Gun safety is imperative for everyone, especially if your home has firearms.
Talking to your kids about gun safety can often be a difficult topic to navigate, but parents and caregivers play a critical role in kids’ association with guns and their overall behavior and safety, and ultimately, this responsibility lies with you.
Firearm safety shouldn’t be an isolated event — one speech from an officer or teacher at school isn’t enough. Kids learn and understand things better through repetition, and this is no different with gun safety.
At Liberty Firearms Institute, it is important for every person in your family — including your kids — to have a clear and straightforward message surrounding gun safety. We’ve gathered our best resources and compiled information to help you foster a dialogue around gun safety with your kids to help keep them safe and informed. You don’t want to miss today’s post!
Teaching Gun Safety To Kids
When it comes to gun safety, the National Rifle Association (NRA) keeps the message behind guns very clear and forthright to kids and teaches the following:
The first thing to teach your child if they come across a gun in the home or elsewhere is to stop. This then gives them time to not only remember the following gun safety instructions, but it creates time between the event and their reaction.
Explain to your child that you should never touch a firearm if one is encountered. Make it clear that when a firearm is disturbed there is more of a chance of it going off and causing injury than when it’s left alone.
When you encourage your child to leave the situation, it removes any temptation of them wanting to touch or pick up the gun. Leaving the room is the best practice in gun safety!
Tell A Trusted Adult
It is important that you stress to your child to always seek out an adult if they come across a firearm and emphasize that they won’t get in trouble — this is key.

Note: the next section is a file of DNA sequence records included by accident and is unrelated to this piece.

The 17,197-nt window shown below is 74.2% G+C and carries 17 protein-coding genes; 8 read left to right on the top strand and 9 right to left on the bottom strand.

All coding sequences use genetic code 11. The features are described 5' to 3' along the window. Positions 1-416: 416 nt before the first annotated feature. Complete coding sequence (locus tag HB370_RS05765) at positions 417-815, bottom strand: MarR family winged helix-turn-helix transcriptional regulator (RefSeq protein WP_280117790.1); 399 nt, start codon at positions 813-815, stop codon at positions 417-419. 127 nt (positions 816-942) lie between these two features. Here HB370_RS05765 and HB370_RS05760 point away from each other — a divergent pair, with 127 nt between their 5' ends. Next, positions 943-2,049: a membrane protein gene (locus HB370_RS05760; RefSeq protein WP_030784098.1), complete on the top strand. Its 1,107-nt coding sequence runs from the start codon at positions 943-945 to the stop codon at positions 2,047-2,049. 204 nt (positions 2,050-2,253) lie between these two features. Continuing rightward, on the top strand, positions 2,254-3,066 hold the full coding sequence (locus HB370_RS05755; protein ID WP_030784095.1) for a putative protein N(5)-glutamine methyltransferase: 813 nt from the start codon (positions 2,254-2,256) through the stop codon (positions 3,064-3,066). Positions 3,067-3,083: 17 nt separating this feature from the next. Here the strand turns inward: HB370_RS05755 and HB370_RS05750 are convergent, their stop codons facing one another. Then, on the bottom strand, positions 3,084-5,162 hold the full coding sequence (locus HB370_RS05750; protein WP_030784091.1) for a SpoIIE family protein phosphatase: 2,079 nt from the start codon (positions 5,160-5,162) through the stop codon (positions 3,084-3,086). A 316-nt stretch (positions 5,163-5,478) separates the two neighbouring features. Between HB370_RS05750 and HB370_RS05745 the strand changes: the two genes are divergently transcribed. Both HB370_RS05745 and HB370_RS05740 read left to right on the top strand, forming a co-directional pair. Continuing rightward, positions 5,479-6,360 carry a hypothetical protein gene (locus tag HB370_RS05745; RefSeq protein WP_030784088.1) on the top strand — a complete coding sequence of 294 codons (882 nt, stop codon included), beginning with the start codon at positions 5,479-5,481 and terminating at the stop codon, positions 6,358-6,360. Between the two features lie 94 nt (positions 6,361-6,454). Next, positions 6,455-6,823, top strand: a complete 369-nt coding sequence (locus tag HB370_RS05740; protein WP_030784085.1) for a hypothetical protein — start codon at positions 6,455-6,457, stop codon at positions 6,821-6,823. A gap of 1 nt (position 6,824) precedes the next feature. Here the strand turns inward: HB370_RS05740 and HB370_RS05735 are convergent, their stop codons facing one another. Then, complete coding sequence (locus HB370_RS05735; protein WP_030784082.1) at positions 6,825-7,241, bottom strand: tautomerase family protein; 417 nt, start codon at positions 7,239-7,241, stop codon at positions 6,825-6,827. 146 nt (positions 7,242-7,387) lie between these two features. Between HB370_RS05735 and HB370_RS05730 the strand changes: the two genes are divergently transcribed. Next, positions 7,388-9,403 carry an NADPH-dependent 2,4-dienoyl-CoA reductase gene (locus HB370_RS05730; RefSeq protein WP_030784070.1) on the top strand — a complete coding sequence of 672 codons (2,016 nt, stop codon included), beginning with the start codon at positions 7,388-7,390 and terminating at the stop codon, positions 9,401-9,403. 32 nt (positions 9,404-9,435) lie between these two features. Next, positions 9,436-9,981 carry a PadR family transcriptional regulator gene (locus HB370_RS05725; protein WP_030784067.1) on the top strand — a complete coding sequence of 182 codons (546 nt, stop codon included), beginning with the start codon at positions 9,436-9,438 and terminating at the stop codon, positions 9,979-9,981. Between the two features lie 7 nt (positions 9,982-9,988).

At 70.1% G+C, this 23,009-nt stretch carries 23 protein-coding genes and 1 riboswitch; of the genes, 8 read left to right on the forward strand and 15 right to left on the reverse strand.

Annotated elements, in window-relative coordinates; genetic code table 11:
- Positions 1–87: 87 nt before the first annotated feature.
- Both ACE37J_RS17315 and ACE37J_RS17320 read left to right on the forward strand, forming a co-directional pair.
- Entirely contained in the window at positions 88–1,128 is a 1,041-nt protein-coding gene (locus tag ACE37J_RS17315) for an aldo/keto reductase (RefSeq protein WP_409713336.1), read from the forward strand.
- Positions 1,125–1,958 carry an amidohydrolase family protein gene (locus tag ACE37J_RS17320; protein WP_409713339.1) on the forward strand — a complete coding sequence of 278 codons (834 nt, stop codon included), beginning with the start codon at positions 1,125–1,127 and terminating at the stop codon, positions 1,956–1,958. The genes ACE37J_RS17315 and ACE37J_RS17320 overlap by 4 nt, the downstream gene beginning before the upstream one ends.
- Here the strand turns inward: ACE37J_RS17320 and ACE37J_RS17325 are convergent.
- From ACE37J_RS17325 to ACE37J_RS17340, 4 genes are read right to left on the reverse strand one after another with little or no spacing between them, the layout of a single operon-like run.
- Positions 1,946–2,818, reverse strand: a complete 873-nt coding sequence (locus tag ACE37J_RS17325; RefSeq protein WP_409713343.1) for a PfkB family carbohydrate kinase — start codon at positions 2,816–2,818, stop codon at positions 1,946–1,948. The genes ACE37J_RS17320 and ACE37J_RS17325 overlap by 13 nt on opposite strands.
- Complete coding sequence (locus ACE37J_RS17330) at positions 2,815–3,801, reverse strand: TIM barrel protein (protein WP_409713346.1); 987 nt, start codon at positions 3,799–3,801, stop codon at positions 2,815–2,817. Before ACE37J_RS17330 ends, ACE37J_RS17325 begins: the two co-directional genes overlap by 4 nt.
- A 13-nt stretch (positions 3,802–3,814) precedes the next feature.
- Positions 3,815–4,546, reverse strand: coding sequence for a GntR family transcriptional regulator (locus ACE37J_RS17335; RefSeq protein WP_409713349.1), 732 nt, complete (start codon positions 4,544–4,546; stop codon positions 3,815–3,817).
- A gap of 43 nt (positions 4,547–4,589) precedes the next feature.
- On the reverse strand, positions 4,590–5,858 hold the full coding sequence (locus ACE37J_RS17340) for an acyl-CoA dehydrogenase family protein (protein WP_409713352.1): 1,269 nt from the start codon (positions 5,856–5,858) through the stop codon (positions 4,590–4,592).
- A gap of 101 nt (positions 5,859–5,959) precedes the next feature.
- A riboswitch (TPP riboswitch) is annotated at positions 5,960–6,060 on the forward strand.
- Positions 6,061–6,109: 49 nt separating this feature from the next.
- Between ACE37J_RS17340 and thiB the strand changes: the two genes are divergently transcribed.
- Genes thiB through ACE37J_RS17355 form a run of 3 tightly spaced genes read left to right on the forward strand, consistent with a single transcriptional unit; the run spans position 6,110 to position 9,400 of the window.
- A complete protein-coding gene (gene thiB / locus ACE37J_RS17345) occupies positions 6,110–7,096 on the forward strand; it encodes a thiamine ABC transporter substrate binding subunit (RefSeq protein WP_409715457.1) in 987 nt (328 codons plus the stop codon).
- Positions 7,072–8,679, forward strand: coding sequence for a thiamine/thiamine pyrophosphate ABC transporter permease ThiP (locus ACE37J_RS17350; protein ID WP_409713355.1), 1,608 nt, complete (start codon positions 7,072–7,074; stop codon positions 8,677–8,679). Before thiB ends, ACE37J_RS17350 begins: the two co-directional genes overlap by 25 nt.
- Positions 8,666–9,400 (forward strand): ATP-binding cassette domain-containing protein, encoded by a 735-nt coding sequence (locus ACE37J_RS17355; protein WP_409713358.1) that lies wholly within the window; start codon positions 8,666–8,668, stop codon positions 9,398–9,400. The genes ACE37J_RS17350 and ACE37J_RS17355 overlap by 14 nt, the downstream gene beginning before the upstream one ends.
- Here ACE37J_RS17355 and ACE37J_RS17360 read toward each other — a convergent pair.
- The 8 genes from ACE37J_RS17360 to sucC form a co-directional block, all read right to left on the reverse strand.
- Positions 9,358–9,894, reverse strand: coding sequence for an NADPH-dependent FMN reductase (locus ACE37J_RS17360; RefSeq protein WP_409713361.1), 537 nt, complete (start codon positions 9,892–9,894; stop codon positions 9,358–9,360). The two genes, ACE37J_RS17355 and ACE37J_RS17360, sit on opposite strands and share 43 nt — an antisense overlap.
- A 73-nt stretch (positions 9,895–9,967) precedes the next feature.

If a child sees a gun, remind them to tell a neighbor, teacher, or a trusted adult if you’re not there.
Making this a part of an ongoing dialogue about gun safety is important — the more they hear it, the better chances they’ll remember it if the situation arises. Not only can you discuss these four gun safety principles, but print them out and hang them in high-traffic areas in your home.
Federal statistics report that there are legal guns in roughly 40% of US homes, so even if you are not a gun owner, there is a good chance that your neighbor or your child’s best friend’s parents are.
The more you can openly talk about these situations the better — it’s important not to completely avoid the situation and pretend that guns don’t exist. They do, and they are just like any other danger to your child. After all, you wouldn’t tell them that kidnappers and pedophiles don’t exist, you have an age-appropriate conversation and talk about safety and prevention tips should anything ever happen.
We can’t shelter and keep vital information from our kids.
A Responsible Gun Owner And A Responsible Parent
If you own guns, take greater precautions to safely secure them and keep them away from curious kids.
Create a space just for your guns — a gun safe located in a basement closet in or far away from curious kids is ideal, after all, out of sight, out of mind.
It’s also important that you store ammunition in high or hidden places that your kids don’t know about.
Remove The Mystery
Having open conversations around guns helps remove the mystery and makes them more normalized. While “normalized” seems scary, it’s not. It’s creating awareness and arming kids with the knowledge of gun safety.
On the other hand, if you’re not talking to your kids about guns, they more enticing and the more curious and focused their minds will become surrounding the subject matter.
Teach The Difference
As adults, we understand the difference between a toy gun and a real gun and violence seen on TV or in video games, so help relay this information to your child. Convey the difference between reality and pretend play.
Gun safety begins at home with the parent or guardian, whether or not you own guns. It’s important to not only start the conversation, but implement practical ways for them to stay safe should they ever come across a gun.